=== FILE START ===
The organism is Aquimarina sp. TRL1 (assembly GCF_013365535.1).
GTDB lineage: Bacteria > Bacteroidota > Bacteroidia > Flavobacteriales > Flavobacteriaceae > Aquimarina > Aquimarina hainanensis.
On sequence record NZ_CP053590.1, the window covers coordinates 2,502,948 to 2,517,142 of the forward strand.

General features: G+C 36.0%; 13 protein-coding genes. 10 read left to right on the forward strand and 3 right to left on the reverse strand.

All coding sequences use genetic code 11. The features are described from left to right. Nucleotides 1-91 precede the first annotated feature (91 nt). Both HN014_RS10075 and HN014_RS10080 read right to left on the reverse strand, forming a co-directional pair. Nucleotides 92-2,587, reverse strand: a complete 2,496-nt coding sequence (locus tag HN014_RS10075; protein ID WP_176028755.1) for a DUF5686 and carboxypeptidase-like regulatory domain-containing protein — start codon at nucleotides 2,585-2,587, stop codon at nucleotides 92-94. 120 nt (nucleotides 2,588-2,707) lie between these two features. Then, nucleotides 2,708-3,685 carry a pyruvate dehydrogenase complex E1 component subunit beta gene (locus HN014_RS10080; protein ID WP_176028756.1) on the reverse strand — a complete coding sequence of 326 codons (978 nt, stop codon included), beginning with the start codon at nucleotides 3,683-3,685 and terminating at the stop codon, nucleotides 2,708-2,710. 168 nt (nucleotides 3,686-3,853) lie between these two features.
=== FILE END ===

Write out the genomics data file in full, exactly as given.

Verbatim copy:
The organism is Aquimarina sp. TRL1 (assembly GCF_013365535.1).
GTDB lineage: Bacteria > Bacteroidota > Bacteroidia > Flavobacteriales > Flavobacteriaceae > Aquimarina > Aquimarina hainanensis.
On sequence record NZ_CP053590.1, the window covers coordinates 2,502,948 to 2,517,142 of the forward strand.

General features: G+C 36.0%; 13 protein-coding genes. 10 read left to right on the forward strand and 3 right to left on the reverse strand.

All coding sequences use genetic code 11. The features are described from left to right. Nucleotides 1-91 precede the first annotated feature (91 nt). Both HN014_RS10075 and HN014_RS10080 read right to left on the reverse strand, forming a co-directional pair. Nucleotides 92-2,587, reverse strand: a complete 2,496-nt coding sequence (locus tag HN014_RS10075; protein ID WP_176028755.1) for a DUF5686 and carboxypeptidase-like regulatory domain-containing protein — start codon at nucleotides 2,585-2,587, stop codon at nucleotides 92-94. 120 nt (nucleotides 2,588-2,707) lie between these two features. Then, nucleotides 2,708-3,685 carry a pyruvate dehydrogenase complex E1 component subunit beta gene (locus HN014_RS10080; protein ID WP_176028756.1) on the reverse strand — a complete coding sequence of 326 codons (978 nt, stop codon included), beginning with the start codon at nucleotides 3,683-3,685 and terminating at the stop codon, nucleotides 2,708-2,710. 168 nt (nucleotides 3,686-3,853) lie between these two features.